Development log of a life-long coder

Test-driving Eleventy for a simple dev blog, part 2

I'm testing out the most promising static site generators for my blog. In part 1, I recorded my initial impression of Eleventy; in this post, I describe my experience fully integrating Eleventy into my dev blog (final code here).


I already covered my ideal dev blog setup in detail, but here's the gist of it:

And the corresponding directory structure:


My initial .eleventy.js configuration file looked something like this:

module.exports = function(eleventyConfig) {
    // Copy everything under "static" to the root of the built site (note: this is relative to this config file)
    eleventyConfig.addPassthroughCopy({ "static": "./" });

    return {
        // Don't process Markdown first with a template language
        markdownTemplateEngine: false,

        dir: {
            input: "content",
            output: "out",
            includes: "../templates" // Note: this is relative to the input directory

Note: the markdownTemplateEngine: false setting is to prevent Eleventy from using Liquid to process my Markdown (I don't want this step because it tries to process all instances of {%, etc., when I actually want to be able to use those tokens in my blog post content).

JavaScript templates: easy to write, hard to maintain

After spending the last few posts railing against "unintuivie", "verbose", and "ugly" template languages like Liquid and EJS, Eleventy's JavaScript templates felt like a shining beacon of familiarity and simplicity -- it's just JavaScript! Sure, JavaScript used to be a terrible language (what do you expect for a language that was originally created in 10 days?), but modern JavaScript is pleasant to write, especially with template literals.

I was able to easily dive in and create a bare bones page template (I put this in a shared library, templates\shared.js):

    renderPage: (data, content) => `<!DOCTYPE html>
<html lang="en">
        <meta charset="utf-8" />
        <title>Schemescape${data.title?.length > 0 ? `: ${escapeHTML(data.title)}` : ""}</title>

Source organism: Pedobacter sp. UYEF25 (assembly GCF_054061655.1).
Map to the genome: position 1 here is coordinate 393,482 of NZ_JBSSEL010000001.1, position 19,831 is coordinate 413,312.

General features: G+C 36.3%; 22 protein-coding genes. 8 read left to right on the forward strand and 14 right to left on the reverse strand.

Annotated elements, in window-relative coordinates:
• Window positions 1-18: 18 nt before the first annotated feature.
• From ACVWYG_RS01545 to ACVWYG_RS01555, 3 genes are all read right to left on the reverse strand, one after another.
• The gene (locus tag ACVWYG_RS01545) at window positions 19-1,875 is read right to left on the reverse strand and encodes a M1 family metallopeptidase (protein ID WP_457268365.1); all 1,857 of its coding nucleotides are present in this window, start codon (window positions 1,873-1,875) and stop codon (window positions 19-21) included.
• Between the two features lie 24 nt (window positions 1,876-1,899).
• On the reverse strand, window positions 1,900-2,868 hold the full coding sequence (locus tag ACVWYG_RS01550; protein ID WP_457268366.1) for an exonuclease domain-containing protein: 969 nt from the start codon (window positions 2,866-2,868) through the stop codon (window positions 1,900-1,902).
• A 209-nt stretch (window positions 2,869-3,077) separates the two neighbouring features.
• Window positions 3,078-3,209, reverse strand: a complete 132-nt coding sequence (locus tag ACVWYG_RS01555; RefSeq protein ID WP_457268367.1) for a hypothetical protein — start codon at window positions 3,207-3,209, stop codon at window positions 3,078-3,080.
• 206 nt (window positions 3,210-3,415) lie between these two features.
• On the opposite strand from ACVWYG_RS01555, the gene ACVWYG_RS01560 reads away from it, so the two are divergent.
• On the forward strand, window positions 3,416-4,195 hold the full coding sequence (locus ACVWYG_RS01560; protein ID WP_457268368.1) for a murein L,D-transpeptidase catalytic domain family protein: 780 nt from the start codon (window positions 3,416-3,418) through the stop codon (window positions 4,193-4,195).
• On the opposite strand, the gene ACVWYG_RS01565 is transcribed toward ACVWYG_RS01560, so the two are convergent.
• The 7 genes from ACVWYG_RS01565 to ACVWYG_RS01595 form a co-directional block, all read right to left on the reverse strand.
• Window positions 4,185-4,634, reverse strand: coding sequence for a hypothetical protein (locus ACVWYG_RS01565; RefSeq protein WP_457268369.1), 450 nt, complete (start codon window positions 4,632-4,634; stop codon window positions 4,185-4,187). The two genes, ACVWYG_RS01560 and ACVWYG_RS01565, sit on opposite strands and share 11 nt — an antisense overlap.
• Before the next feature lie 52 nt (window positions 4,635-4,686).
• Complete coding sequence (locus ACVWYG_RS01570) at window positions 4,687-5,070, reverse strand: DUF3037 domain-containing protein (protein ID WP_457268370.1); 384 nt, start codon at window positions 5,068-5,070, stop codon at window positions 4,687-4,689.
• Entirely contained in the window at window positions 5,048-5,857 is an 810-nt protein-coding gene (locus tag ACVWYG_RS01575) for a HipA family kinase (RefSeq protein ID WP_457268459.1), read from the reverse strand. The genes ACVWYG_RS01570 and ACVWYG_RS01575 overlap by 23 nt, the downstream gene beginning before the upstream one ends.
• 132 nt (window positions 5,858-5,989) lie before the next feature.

${data.description ? `<meta name="description" content="${escapeHTML(data.description)}" />` : ""}
        ${data.keywords?.length > 0 ? `<meta name="keywords" content="${escapeHTML(data.keywords.join(","))}" />` : ""}
        <meta name="viewport" content="width=device-width, initial-scale=1, shrink-to-fit=no" />
        <link rel="stylesheet" href="${getPagePathToRoot(data)}/css/style.css" />
            <header><h1><a href="${getPagePathToRoot(data)}/">Schemescape</a></h1></header>

This probably took me 10 minutes to create. But there are a few problems I've noticed along the way:

Given that I already know JavaScript, for a simple web site like mine, JavaScript templates are quick and easy. I'm not sure I'd want to maintain a large list of such templates, however, because they're a bit messy and error-prone.

Note: the template above uses some helpers defined elsewhere in the file, e.g. to compute the path to the root of the site (so I can use relative links and view my HTML directly from the file system). The full code is in my GitHub repository, on the eleventy branch.

Blog post pages

Setting up blog post pages was pretty simple:

1. Create the HTML template

I called it templates/post.11ty.js:

const escapeHTML = require("escape-html")
const { renderPage } = require("./shared");

const formatDateAsTimeElement = date => `<time datetime="${date.toISOString().replace(/T.*$/, "")}">${dateFormatter.format(date)}</time>`;

const renderArticle = data => `
        <h1><a href="./">${escapeHTML(data.title)}</a></h1>

module.exports = data => renderPage(data, renderArticle(data))

2. Inject data into all posts

Add content/posts.json to inject data to all files under the content/posts directory:

    "layout": "post.11ty.js",
    "tags": "post"

The first setting selects the template and the second tags all the files as part of the "post" collection (for later iteration).

With those two simple steps, Eleventy will generate directories with an HTML file for each Markdown source file I write.

Adding a home page